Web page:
My father is 88 and has had his license taken away. My husband and I moved him from a large city to live with us. He wants to go back to 'take care of his sister' who is 95. She needs to be in a home herself, but her sons won't put her in one as she does not want to go. They want me to move my father back with her with the 'hope' they will move to assisted living. But she is NOT a candidate for assisted living. She needs to be in a personal care home.

But as for me, I cannot feel comfortable leaving my dad to live unassisted from 6 pm to 7am - all night with my aunt who most definitely has advanced dementia. It has disaster written all over.

So my questions are 1) How do I stop my uncle and cousins from pressuring my dad - making him feel guilty - into living with my feeble aunt.

2) How can I address my father when he cries to go back. I've had to hide the car keys to prevent his trying to drive back.

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Agree with above. You are doing the right thing taking care of your Dad. Even if it means disconnecting (unplugging) the phone when he is alone - somehow family like this (who don't want to take responsibility for their family themselves and are looking for someone to do it for them)
always manage to call when you are not around. Especially if Dad is having remembering problems anyway - they will always upset him and make it harder to accept his new living arrangements.
Bottom line - he is not able to take care of a 95 yr old with dementia, etc.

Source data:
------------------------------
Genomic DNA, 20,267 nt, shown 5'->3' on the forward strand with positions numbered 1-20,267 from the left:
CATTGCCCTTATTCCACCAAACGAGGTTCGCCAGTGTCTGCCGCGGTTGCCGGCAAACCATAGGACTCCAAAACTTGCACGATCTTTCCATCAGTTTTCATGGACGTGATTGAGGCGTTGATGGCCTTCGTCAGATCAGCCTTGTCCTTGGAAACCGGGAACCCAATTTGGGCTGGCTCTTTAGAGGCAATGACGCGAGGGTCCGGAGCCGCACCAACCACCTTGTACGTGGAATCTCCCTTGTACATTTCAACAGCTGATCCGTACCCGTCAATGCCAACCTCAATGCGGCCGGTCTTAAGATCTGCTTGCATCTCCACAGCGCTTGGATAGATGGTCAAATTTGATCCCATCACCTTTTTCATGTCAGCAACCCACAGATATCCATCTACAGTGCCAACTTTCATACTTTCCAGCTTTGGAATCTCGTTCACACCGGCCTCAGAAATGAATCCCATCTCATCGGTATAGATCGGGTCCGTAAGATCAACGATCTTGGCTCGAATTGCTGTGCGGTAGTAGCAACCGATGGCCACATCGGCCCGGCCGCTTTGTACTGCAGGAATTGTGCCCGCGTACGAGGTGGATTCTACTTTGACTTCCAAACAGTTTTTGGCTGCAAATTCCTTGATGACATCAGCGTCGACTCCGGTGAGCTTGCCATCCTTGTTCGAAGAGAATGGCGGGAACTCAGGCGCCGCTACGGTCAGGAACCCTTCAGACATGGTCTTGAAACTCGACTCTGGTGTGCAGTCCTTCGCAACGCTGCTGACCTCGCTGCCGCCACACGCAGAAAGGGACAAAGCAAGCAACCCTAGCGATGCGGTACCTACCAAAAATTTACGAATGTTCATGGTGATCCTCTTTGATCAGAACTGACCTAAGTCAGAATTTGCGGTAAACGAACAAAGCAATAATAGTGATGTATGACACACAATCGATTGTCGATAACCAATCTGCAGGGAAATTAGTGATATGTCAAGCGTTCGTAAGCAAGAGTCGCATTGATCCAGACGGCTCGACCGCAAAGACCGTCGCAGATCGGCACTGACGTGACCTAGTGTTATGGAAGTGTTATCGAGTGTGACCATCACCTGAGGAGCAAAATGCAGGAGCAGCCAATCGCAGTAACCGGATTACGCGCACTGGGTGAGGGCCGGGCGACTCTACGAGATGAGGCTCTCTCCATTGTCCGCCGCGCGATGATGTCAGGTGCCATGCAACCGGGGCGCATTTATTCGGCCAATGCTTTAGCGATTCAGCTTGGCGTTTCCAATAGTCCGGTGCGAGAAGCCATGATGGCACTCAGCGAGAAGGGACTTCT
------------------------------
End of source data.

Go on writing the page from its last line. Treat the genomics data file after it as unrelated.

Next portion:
He needs to enjoy the time he has left with you. You are taking care of your responsibility - let them take care of theirs. (Even if they don't want to stay at your aunt's home with her - Even if they have to put her in home - that is their problem.
Ditto the car keys. Re: the phone - if it is not pluged in it just doesn't ring in your house. Anyone calling will think no one is home. (Or set to "no ring" setting on phone if so equipped.
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Debi1306, thanks so much. I just downloaded the book to my kindle and have read several pages already. It wonderful to know that I'm not alone in this.
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I recently found a wonderful book - this week as a matter of fact - called:
Speaking Dementia - Making Sense of it all by Frena Gray-Davidson. It is a wonderful tool and is full of "aha moments". I too have a parent (age 75) with "dementia" or senility as you call it. Some days are o.k. some are not. This book has helped. Good Luck
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Ferris1, thanks so much. I will stay the course that I know best. Your advice has already helped and given me ideas.
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Since your father is in your house, you control the phone. Tell your uncle and cousins to stop calling your father as he transitions into his new house. If anything untoward (unexpected) occurs, you will call them. Next, allow your father this time to grieve for his sister as he must love her dearly and she probably "took care of" him as a child. He remembers those times as if it were yesterday. Put photos of her out, ask him to tell you what it was like growing up with her, make those conversations about the past, not present. Then when he is settled, try to tell him she is not able to live on her own, and that he would not be able to care for her either. This is the best solution for him. (Let your uncle and cousins take care of their mother themselves, deciding what they will do for her). Your responsibilities are with your father now, and you need to protect him like a mother lion protecting a cub. Be firm with others who try and pressure you and make YOU feel guilty. I commend you for having the courage to take care of your father when he needs you the most. Keep hiding the car keys too. Keep a watchful eye on him or he will wander...Best wishes.
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